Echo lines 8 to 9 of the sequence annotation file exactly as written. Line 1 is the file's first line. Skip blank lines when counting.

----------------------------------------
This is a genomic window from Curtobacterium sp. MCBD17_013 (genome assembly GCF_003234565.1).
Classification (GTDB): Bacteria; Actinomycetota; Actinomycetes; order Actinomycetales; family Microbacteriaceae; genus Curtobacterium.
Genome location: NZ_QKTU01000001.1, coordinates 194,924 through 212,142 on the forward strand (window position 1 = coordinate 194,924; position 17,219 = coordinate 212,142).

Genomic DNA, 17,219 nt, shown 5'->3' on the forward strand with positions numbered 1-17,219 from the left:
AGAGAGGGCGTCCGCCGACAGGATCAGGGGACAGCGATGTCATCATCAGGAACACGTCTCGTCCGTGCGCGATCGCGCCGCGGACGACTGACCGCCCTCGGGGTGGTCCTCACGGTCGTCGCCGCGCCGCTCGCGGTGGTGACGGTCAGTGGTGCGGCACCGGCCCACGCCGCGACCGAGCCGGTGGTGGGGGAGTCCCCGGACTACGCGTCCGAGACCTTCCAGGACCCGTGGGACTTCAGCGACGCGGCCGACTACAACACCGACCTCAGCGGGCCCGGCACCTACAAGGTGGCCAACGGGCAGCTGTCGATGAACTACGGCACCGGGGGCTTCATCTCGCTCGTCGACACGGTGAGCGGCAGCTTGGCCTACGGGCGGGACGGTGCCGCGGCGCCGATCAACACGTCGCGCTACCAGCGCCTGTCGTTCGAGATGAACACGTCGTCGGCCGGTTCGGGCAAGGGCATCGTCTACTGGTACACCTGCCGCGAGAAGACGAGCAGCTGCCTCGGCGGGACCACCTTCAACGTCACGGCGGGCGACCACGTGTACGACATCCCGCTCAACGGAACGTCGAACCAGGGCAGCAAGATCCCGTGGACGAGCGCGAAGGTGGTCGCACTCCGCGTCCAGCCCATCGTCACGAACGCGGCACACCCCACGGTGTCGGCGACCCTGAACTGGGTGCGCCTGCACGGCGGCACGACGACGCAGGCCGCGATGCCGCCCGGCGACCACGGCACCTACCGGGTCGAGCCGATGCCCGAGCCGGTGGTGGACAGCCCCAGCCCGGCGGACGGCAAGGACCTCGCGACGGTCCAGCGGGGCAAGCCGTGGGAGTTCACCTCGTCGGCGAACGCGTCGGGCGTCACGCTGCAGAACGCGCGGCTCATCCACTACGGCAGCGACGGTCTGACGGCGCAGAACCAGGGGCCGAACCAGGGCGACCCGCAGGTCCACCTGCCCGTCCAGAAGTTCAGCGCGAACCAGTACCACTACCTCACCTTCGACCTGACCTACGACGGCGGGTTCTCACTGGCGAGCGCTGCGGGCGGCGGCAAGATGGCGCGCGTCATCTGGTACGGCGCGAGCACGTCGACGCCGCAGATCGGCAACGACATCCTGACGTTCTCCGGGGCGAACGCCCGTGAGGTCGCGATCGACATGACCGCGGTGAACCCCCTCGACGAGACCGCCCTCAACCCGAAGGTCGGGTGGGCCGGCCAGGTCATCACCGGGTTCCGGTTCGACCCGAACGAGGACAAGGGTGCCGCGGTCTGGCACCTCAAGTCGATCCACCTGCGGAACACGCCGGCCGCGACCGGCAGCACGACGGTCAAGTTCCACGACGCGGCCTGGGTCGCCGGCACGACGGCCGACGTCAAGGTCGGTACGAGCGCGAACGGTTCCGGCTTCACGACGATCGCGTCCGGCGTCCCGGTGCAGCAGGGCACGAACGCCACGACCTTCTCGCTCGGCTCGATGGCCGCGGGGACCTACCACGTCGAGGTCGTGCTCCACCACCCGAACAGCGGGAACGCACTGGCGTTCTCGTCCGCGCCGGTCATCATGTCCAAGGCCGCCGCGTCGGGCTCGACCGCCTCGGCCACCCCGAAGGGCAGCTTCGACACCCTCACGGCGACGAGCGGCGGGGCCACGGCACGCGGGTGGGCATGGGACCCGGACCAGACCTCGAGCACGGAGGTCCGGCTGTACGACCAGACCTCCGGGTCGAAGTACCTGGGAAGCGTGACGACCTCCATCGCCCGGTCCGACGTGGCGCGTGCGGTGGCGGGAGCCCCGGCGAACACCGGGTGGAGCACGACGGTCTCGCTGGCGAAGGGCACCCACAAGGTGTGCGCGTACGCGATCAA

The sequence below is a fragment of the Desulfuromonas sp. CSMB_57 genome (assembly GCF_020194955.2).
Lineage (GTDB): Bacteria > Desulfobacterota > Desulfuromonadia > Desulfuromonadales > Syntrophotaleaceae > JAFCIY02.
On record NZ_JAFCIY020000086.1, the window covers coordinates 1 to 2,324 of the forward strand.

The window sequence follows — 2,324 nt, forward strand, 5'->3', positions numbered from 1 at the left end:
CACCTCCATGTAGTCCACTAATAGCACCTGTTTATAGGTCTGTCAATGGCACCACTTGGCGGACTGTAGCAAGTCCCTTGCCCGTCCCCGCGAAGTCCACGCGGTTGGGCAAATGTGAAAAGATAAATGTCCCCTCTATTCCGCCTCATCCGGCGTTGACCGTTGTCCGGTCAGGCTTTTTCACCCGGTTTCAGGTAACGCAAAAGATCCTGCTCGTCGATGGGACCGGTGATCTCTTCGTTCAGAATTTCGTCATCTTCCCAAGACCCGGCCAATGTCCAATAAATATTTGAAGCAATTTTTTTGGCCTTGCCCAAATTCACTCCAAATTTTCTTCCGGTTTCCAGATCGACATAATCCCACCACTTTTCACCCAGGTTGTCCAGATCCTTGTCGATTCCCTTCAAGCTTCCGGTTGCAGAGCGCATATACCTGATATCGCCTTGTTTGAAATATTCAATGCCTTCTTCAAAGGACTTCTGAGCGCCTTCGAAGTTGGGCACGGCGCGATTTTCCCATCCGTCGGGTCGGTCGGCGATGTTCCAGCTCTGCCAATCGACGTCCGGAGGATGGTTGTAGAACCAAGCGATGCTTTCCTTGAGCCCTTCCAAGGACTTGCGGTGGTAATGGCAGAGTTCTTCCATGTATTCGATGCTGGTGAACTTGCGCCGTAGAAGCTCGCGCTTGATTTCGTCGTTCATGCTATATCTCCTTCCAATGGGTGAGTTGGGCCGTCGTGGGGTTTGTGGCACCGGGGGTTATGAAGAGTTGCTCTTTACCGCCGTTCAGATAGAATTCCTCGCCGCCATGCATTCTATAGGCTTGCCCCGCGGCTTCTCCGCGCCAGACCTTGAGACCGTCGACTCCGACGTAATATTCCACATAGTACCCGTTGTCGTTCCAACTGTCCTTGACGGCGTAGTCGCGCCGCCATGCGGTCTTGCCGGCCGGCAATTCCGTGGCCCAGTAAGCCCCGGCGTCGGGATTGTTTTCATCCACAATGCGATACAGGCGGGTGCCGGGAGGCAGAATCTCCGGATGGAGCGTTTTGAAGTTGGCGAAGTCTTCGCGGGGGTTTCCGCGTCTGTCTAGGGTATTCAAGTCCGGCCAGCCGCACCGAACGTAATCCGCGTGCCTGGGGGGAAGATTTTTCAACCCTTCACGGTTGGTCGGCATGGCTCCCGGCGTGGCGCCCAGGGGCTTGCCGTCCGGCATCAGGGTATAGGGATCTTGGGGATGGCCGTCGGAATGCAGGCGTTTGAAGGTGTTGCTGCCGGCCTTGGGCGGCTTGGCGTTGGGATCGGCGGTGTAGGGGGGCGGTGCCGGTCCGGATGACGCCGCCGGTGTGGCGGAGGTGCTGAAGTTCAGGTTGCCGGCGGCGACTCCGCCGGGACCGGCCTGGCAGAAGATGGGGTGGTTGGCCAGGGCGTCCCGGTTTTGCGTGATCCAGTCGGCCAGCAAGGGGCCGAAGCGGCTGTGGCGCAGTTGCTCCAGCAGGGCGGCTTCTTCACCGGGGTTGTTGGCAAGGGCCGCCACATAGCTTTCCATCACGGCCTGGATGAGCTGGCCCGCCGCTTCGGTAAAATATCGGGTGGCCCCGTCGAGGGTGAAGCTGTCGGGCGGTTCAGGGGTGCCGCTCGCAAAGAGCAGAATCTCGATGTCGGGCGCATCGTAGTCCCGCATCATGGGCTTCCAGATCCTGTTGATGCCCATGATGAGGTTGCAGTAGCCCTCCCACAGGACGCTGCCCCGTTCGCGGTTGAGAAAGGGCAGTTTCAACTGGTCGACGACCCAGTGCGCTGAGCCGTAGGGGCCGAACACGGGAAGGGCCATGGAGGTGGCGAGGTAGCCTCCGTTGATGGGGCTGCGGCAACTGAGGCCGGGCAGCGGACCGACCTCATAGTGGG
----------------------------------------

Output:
On record NZ_JAFCIY020000086.1, the window covers coordinates 1 to 2,324 of the forward strand.

The window sequence follows — 2,324 nt, forward strand, 5'->3', positions numbered from 1 at the left end: